Black holes are among the most mysterious objects in the universe. For more than a century, physicists have used Einstein’s theory of general relativity to describe them, treating gravity as a deformation of spacetime created by the energy and momentum of particles and fields.
In this theory, a black hole is considered an infinitely dense point called a singularity, which is surrounded by a spherical surface known as an event horizon — or just a horizon for short — with empty space existing between them. The gravity in the region beneath the horizon is so strong that no particles or waves can escape it, and are doomed to fall into the singularity.
Black holes are also characterized by only three parameters: mass, electric charge, and angular momentum encoding its rotational properties. However, this contradicts a quantum mechanical principle called a unitarity of time evolution, which states that the information must not be lost during the time development of a physical system.
Black holes are formed from huge amounts of matter consisting of an enormous number of particles that each have their own set of physical parameters. If the classical description of black holes is correct, then the “information” about the matter used to create them has definitely been lost given the simplicity of the that description implied by the “no hair” theorem. This is known as the black hole information loss paradox.
A group of American physicists led by Samir Mathur from Ohio State University has sought to resolve the paradox in a new paper published in the Turkish Journal of Physics. They propose replacing the convenient general relativistic picture of black holes as empty space, with all its mass located in its center, with a ball-shaped mess of interacting strings called “fuzzballs.”
These hypothetical objects have neither a horizon nor a singularity, and have sizes similar to those of same-mass black holes. This concept of a black hole fuzzball is based on string theory, a modern theory whose central postulate is that elementary particles, which are often considered as being point-like, are actually tiny vibrating strings with different oscillation modes that correspond to different types of particles. These string theory fuzzballs are characterized not by three numbers, but by a huge number of parameters composed of all the strings they are made up of, resolving the information loss paradox.
Black hole fuzzballs also help rectify another paradox in black hole physics. In the 1970s, Stephen Hawking analyzed the electromagnetic field in the vicinity of a horizon and predicted that black holes radiate photons in a similar way as heated bodies, such as stars or pieces of burning coal.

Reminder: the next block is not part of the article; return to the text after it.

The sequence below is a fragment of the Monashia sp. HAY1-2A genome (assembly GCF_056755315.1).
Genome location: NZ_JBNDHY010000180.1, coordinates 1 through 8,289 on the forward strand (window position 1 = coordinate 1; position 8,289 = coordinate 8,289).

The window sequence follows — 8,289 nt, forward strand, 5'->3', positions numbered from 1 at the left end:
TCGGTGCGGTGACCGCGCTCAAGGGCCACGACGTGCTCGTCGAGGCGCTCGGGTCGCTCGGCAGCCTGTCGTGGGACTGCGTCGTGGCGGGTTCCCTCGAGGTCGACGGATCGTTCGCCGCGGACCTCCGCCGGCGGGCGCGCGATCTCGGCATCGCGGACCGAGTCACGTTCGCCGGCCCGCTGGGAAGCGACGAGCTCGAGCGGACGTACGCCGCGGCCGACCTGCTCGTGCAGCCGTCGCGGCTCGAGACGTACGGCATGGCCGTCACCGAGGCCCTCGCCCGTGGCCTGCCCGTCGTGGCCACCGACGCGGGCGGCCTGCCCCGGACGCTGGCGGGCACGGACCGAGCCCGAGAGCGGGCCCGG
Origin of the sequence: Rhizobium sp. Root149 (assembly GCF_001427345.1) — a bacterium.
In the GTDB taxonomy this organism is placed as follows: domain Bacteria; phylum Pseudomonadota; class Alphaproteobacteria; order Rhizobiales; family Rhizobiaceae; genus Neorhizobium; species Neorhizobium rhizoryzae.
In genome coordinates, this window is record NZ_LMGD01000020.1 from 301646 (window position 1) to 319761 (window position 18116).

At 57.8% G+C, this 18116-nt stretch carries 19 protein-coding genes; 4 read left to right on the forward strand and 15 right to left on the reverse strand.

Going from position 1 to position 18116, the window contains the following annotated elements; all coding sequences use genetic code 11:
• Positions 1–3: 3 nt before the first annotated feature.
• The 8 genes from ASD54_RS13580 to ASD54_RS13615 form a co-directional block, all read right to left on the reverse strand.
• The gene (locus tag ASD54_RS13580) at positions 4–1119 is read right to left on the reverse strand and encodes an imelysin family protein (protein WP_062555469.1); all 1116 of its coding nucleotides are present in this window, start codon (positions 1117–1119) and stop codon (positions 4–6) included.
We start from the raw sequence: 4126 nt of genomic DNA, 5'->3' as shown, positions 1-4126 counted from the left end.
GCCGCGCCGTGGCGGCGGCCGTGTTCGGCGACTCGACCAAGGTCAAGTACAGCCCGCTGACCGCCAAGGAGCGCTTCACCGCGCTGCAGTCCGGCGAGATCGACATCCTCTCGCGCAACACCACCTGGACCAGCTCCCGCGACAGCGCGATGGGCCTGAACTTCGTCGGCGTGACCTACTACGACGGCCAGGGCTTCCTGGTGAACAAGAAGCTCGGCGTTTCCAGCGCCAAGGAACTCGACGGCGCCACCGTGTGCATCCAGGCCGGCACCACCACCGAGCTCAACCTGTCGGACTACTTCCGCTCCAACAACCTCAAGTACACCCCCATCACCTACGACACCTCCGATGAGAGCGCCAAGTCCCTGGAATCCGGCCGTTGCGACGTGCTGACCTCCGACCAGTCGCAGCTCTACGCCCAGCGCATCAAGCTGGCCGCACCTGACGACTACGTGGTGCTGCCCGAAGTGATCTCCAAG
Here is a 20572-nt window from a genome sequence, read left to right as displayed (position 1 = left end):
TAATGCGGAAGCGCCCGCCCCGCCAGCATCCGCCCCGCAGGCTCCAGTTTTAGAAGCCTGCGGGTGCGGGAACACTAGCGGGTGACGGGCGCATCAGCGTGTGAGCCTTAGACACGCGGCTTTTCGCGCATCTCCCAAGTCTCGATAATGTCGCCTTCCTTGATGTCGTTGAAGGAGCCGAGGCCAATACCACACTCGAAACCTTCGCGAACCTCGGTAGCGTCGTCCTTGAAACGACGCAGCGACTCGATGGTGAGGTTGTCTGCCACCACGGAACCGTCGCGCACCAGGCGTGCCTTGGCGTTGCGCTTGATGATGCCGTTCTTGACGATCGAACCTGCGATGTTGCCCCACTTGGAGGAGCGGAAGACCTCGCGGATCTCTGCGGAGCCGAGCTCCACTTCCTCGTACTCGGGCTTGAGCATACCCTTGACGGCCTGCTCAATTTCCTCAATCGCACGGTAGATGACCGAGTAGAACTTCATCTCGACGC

The mechanism of this hypothetical radiation emitted by a black hole results from the creation of photons in the vacuum outside its horizon due to quantum effects. Some of these particles cross the horizon and fall to the singularity, whereas others manage to escape the black hole’s gravitational field and travel away. In principle, they can be observed in the same way we see the light emitted by the Sun and other hot bodies. This radiation is known as Hawking radiation and has yet to be detected as its energy is so low that it exceeds the sensitivity of current instruments.
The difference between Hawking radiation from black holes and electromagnetic wave emissions from heated bodies like stars, for example, is that in the latter, the photons are generated by interacting elementary particles, and not in the vacuum.
Because of this peculiarity in how black hole radiation is generated, the photons’ emitted during a black hole’s lifespan, would have an entropy that is too large for the process to be consistent with the general principles of quantum mechanics, which demand this entropy to be smaller than the entropy of the black hole.
In order to solve this paradox, physicists have considered something called a “wormhole paradigm”, which requires that both the photons that escape the black hole’s gravitational field as well as particles that fall into it should be considered when accounting for entropy. If one defines the Hawking radiation as a union of these two sets of particles, then the quantum mechanical correlations between them reduces the entropy of the black hole’s radiation, resolving the paradox.
But the Ohio State researchers’ analysis suggests that all realizations of this paradigm lead either to non-physical, larger-than-one probabilities of certain phenomena — the aforementioned violation of unitarity — or to a violation of the original Hawking proposal that black holes radiate like heated bodies. Instead, Mathur and his colleagues found these issues don’t arise if black holes are considered not as objects with a singularity and a horizon, but as string theory fuzzballs with radiation produced by the interacting strings.
While the theory might work on paper, detecting this low-energy radiation is another challenge. It has been predicted that the interaction between the black hole’s gravitational waves and the fuzzball’s surface would leave an imprint in its spectrum. Many scientists hope to be able to register such a subtle change with next generation Earth-based and space-based gravitational observatories, allowing them to determine if the fuzzballs are real or not.
Reference: Bin Guo, et al., Contrasting the fuzzball and wormhole paradigms for black holes, Turkish Journal of Physics (2021), arXiv:2111.05295